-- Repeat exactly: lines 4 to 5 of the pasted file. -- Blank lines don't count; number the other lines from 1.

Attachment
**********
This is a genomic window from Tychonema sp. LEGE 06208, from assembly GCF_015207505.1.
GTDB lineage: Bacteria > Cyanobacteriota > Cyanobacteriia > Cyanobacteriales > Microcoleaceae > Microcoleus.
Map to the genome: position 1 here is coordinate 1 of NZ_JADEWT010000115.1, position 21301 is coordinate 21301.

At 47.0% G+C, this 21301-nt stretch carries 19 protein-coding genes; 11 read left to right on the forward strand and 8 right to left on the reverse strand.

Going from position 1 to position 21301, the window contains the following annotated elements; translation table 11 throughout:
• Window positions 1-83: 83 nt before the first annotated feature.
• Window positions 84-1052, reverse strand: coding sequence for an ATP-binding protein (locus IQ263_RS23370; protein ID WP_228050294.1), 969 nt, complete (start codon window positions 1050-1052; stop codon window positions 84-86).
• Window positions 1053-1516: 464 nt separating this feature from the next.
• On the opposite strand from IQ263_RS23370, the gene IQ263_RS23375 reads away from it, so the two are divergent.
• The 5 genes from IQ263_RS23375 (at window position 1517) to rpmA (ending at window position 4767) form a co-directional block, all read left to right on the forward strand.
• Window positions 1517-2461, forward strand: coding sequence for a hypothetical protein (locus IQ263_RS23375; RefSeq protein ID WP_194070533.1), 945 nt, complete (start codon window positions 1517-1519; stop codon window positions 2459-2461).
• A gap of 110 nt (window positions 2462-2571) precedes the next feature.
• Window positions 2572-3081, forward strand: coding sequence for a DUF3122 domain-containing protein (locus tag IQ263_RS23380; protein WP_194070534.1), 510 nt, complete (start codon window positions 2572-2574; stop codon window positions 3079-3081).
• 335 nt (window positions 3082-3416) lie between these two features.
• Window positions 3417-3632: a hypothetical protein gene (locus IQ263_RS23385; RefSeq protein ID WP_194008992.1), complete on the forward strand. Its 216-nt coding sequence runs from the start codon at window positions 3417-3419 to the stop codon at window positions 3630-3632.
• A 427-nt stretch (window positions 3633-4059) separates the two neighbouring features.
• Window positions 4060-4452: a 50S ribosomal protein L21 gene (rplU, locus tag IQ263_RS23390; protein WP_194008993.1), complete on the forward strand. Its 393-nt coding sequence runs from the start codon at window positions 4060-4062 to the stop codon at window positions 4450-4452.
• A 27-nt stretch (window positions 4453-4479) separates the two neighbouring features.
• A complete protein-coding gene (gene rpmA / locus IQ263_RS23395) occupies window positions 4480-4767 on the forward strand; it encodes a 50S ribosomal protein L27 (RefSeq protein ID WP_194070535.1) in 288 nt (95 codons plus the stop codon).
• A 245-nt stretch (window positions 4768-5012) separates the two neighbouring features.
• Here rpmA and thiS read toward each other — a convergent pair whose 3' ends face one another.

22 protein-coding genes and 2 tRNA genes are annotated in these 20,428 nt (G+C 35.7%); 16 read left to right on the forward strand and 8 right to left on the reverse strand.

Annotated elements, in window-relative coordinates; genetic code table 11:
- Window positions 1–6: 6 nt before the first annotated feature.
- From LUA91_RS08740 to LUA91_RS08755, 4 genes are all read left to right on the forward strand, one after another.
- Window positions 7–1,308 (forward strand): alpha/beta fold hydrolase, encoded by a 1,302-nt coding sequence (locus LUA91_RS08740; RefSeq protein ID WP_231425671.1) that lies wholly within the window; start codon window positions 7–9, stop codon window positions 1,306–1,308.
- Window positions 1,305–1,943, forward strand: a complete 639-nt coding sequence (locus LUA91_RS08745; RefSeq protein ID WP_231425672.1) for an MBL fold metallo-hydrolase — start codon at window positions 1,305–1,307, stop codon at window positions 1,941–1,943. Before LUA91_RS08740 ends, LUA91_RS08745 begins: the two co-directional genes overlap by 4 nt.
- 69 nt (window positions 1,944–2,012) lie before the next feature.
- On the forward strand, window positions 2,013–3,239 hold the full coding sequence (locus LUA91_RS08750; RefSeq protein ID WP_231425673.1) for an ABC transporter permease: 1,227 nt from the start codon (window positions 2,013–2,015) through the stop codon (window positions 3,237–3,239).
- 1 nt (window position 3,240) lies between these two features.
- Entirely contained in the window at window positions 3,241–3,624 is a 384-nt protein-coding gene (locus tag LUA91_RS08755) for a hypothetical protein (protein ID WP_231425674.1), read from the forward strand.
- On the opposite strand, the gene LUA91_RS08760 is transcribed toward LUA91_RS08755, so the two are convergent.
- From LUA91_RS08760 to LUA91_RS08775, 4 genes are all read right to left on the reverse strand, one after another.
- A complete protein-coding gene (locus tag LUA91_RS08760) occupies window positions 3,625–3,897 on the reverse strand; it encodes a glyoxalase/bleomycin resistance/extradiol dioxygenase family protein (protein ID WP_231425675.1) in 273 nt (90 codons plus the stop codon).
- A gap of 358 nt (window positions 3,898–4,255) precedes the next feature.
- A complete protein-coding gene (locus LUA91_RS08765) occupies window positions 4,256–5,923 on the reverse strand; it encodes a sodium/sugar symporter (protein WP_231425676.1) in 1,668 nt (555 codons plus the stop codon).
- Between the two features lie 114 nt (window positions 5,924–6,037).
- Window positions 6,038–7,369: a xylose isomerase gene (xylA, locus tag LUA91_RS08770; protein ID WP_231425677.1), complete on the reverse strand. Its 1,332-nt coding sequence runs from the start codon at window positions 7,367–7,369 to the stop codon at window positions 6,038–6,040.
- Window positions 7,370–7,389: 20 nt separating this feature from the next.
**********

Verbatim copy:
At 47.0% G+C, this 21301-nt stretch carries 19 protein-coding genes; 11 read left to right on the forward strand and 8 right to left on the reverse strand.

Going from position 1 to position 21301, the window contains the following annotated elements; translation table 11 throughout: